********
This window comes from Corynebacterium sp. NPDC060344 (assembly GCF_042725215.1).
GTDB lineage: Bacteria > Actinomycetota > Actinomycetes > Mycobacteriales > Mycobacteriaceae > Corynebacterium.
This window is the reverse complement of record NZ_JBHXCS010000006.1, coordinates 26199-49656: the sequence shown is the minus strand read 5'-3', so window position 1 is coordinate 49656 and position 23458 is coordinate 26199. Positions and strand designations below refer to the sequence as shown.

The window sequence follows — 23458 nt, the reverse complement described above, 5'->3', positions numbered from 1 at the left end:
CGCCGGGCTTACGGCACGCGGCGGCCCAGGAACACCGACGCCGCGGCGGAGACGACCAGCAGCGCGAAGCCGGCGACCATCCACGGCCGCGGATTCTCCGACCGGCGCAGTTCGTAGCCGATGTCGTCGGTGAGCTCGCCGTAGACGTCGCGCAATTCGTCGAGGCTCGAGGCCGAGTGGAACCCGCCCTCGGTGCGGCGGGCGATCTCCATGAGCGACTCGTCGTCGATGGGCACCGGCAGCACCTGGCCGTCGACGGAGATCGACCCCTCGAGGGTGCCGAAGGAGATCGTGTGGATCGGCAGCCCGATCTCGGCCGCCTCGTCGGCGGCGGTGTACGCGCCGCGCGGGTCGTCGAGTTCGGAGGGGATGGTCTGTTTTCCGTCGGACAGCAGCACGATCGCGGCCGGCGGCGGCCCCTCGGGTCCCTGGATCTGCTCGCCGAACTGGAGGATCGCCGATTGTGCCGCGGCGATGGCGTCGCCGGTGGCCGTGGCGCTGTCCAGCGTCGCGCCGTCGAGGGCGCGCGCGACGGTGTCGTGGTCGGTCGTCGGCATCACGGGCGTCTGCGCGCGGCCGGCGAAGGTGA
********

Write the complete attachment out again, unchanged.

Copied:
This window comes from Corynebacterium sp. NPDC060344 (assembly GCF_042725215.1).
GTDB lineage: Bacteria > Actinomycetota > Actinomycetes > Mycobacteriales > Mycobacteriaceae > Corynebacterium.
This window is the reverse complement of record NZ_JBHXCS010000006.1, coordinates 26199-49656: the sequence shown is the minus strand read 5'-3', so window position 1 is coordinate 49656 and position 23458 is coordinate 26199. Positions and strand designations below refer to the sequence as shown.

The window sequence follows — 23458 nt, the reverse complement described above, 5'->3', positions numbered from 1 at the left end:
CGCCGGGCTTACGGCACGCGGCGGCCCAGGAACACCGACGCCGCGGCGGAGACGACCAGCAGCGCGAAGCCGGCGACCATCCACGGCCGCGGATTCTCCGACCGGCGCAGTTCGTAGCCGATGTCGTCGGTGAGCTCGCCGTAGACGTCGCGCAATTCGTCGAGGCTCGAGGCCGAGTGGAACCCGCCCTCGGTGCGGCGGGCGATCTCCATGAGCGACTCGTCGTCGATGGGCACCGGCAGCACCTGGCCGTCGACGGAGATCGACCCCTCGAGGGTGCCGAAGGAGATCGTGTGGATCGGCAGCCCGATCTCGGCCGCCTCGTCGGCGGCGGTGTACGCGCCGCGCGGGTCGTCGAGTTCGGAGGGGATGGTCTGTTTTCCGTCGGACAGCAGCACGATCGCGGCCGGCGGCGGCCCCTCGGGTCCCTGGATCTGCTCGCCGAACTGGAGGATCGCCGATTGTGCCGCGGCGATGGCGTCGCCGGTGGCCGTGGCGCTGTCCAGCGTCGCGCCGTCGAGGGCGCGCGCGACGGTGTCGTGGTCGGTCGTCGGCATCACGGGCGTCTGCGCGCGGCCGGCGAAGGTGA